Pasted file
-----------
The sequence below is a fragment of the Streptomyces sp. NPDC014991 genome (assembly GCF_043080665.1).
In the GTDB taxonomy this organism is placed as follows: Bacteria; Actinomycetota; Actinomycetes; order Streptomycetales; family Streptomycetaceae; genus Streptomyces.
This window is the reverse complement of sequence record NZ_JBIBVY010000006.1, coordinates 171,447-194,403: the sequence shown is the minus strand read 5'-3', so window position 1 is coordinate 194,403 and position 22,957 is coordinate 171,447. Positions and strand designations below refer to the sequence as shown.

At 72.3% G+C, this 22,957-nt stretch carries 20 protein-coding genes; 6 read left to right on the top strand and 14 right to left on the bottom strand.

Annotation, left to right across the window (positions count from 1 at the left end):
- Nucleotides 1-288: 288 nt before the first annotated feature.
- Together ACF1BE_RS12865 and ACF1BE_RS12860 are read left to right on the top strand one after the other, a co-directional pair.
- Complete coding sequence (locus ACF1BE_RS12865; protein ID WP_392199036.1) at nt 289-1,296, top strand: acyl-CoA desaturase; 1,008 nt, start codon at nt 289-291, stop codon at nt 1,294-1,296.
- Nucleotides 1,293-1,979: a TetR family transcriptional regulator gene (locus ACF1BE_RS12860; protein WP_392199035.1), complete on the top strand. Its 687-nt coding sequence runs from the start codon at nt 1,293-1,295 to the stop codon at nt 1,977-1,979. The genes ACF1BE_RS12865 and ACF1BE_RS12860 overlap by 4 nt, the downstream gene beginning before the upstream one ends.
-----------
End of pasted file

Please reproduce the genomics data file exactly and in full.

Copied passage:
The sequence below is a fragment of the Streptomyces sp. NPDC014991 genome (assembly GCF_043080665.1).
In the GTDB taxonomy this organism is placed as follows: Bacteria; Actinomycetota; Actinomycetes; order Streptomycetales; family Streptomycetaceae; genus Streptomyces.
This window is the reverse complement of sequence record NZ_JBIBVY010000006.1, coordinates 171,447-194,403: the sequence shown is the minus strand read 5'-3', so window position 1 is coordinate 194,403 and position 22,957 is coordinate 171,447. Positions and strand designations below refer to the sequence as shown.

At 72.3% G+C, this 22,957-nt stretch carries 20 protein-coding genes; 6 read left to right on the top strand and 14 right to left on the bottom strand.

Annotation, left to right across the window (positions count from 1 at the left end):
- Nucleotides 1-288: 288 nt before the first annotated feature.
- Together ACF1BE_RS12865 and ACF1BE_RS12860 are read left to right on the top strand one after the other, a co-directional pair.
- Complete coding sequence (locus ACF1BE_RS12865; protein ID WP_392199036.1) at nt 289-1,296, top strand: acyl-CoA desaturase; 1,008 nt, start codon at nt 289-291, stop codon at nt 1,294-1,296.
- Nucleotides 1,293-1,979: a TetR family transcriptional regulator gene (locus ACF1BE_RS12860; protein WP_392199035.1), complete on the top strand. Its 687-nt coding sequence runs from the start codon at nt 1,293-1,295 to the stop codon at nt 1,977-1,979. The genes ACF1BE_RS12865 and ACF1BE_RS12860 overlap by 4 nt, the downstream gene beginning before the upstream one ends.